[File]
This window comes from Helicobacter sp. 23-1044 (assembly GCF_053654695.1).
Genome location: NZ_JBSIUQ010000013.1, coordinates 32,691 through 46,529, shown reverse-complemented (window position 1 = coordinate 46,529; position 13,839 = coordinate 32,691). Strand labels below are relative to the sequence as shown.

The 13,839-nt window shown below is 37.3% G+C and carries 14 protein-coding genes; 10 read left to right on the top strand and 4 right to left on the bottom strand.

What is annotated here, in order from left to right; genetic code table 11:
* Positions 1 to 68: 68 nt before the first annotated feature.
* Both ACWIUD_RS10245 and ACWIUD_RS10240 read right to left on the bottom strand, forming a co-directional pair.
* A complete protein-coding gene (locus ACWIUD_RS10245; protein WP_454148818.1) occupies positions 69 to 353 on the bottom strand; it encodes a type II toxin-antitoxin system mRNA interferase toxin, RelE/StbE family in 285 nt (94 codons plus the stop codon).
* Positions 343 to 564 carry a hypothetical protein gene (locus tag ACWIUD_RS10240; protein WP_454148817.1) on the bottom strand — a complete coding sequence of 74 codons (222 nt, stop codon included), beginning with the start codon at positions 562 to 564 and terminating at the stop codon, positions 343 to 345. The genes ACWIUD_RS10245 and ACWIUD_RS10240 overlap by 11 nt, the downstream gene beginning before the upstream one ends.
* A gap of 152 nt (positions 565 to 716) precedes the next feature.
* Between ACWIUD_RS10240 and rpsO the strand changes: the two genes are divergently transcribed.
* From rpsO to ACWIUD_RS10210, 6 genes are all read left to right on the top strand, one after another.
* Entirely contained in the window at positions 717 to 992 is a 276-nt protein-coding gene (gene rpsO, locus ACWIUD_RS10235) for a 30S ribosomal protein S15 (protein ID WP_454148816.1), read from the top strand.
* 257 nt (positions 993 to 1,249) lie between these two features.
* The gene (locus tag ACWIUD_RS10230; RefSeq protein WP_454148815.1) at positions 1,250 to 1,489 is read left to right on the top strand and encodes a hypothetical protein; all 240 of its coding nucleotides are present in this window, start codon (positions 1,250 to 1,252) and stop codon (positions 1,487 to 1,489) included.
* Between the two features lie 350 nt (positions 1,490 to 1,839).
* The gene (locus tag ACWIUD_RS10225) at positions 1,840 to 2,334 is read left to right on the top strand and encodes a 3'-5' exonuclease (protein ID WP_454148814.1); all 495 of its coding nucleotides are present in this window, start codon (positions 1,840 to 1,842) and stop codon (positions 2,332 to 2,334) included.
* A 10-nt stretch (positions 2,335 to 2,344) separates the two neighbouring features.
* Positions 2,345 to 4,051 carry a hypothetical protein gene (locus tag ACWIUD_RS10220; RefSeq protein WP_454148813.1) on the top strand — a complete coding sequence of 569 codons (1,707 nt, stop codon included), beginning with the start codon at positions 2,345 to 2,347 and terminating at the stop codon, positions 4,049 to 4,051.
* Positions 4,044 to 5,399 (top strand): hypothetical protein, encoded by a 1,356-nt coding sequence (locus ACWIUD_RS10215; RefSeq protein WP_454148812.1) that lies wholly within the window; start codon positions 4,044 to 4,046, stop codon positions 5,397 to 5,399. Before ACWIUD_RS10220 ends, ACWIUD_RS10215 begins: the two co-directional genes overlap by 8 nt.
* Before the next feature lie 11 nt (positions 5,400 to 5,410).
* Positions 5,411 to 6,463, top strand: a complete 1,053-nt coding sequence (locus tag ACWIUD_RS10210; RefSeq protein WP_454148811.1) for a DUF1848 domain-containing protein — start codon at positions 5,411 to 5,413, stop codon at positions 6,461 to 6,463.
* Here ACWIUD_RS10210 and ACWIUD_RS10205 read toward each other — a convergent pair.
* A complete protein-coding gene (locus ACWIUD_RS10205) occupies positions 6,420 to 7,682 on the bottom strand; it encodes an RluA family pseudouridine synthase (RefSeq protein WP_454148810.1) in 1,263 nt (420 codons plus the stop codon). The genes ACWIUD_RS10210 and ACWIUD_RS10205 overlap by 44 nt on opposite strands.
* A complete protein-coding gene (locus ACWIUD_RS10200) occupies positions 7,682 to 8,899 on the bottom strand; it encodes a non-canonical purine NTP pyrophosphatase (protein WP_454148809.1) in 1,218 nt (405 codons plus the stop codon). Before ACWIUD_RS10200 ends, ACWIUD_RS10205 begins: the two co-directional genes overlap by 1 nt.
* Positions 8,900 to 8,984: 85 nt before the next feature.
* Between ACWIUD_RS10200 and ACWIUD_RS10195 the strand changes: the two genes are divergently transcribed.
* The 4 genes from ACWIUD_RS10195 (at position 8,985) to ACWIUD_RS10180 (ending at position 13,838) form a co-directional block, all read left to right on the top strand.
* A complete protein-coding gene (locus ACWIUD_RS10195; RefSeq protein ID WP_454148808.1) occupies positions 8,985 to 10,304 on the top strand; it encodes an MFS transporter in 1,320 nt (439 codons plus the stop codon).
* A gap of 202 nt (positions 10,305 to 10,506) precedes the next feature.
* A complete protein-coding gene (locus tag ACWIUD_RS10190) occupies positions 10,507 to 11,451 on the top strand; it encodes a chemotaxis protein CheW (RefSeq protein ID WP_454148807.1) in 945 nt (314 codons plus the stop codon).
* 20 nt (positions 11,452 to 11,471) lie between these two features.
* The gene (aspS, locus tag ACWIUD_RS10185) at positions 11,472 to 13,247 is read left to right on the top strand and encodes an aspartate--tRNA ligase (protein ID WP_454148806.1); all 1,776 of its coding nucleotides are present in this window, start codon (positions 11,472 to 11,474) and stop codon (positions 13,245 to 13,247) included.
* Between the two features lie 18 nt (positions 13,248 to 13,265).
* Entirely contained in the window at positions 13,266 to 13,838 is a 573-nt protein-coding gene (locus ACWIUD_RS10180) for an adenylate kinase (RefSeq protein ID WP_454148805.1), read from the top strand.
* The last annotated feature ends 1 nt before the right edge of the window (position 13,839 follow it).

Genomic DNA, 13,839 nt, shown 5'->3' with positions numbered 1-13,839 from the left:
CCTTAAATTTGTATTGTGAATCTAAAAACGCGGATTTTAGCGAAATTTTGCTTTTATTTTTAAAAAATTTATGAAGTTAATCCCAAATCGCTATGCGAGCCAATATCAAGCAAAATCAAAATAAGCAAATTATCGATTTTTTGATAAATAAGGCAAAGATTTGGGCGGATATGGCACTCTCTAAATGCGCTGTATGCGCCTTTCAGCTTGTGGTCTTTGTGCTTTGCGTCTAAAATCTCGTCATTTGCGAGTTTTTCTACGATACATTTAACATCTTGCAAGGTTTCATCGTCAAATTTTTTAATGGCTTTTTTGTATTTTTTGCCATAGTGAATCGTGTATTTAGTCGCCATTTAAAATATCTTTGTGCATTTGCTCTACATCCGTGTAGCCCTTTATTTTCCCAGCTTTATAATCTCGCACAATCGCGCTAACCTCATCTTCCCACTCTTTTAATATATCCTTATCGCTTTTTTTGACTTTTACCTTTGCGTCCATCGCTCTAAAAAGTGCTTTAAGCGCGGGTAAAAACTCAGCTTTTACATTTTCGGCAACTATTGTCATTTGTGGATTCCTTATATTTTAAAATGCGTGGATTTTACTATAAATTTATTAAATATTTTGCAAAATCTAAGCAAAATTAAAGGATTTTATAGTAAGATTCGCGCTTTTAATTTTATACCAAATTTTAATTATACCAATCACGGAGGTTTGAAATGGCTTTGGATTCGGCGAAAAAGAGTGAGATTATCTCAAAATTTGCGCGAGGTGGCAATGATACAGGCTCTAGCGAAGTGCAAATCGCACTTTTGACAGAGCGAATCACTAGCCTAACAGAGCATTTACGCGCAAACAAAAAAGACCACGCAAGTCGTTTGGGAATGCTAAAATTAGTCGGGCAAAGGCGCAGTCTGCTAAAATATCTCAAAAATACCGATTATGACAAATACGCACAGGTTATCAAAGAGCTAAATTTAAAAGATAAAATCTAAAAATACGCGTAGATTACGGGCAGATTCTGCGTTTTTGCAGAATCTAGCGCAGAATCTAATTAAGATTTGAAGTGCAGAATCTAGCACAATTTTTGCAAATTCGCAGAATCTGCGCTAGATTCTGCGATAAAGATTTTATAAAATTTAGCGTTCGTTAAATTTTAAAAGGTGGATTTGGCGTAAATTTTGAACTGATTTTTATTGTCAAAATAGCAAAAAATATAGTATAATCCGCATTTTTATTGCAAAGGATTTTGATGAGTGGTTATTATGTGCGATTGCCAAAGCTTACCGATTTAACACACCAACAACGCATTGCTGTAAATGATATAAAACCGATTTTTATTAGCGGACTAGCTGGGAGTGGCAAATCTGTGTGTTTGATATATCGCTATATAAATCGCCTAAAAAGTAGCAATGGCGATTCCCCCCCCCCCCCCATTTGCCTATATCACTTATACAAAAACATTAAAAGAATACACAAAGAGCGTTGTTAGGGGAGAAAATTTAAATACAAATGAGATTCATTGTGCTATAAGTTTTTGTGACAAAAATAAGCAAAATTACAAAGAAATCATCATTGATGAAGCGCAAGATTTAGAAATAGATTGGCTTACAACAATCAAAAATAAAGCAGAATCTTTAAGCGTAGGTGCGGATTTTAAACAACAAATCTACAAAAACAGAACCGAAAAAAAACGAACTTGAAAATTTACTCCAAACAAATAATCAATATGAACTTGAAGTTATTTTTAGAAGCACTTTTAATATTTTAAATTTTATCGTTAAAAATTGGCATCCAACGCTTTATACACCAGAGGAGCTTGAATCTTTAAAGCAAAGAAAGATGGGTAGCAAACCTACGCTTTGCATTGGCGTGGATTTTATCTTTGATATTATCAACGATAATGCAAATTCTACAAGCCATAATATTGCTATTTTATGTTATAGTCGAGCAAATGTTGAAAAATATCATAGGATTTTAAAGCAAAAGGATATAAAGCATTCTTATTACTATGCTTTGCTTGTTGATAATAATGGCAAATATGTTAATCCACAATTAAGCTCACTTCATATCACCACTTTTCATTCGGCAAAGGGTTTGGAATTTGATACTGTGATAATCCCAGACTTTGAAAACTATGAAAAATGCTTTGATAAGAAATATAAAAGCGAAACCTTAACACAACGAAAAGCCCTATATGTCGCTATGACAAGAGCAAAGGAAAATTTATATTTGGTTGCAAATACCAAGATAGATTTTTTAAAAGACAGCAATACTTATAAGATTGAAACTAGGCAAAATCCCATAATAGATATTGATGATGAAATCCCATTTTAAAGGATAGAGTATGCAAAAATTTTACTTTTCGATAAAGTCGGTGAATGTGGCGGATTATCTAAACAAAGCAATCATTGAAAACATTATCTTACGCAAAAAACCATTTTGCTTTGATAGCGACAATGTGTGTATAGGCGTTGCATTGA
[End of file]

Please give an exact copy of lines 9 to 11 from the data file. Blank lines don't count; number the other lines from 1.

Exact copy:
* A gap of 152 nt (positions 565 to 716) precedes the next feature.
* Between ACWIUD_RS10240 and rpsO the strand changes: the two genes are divergently transcribed.
* From rpsO to ACWIUD_RS10210, 6 genes are all read left to right on the top strand, one after another.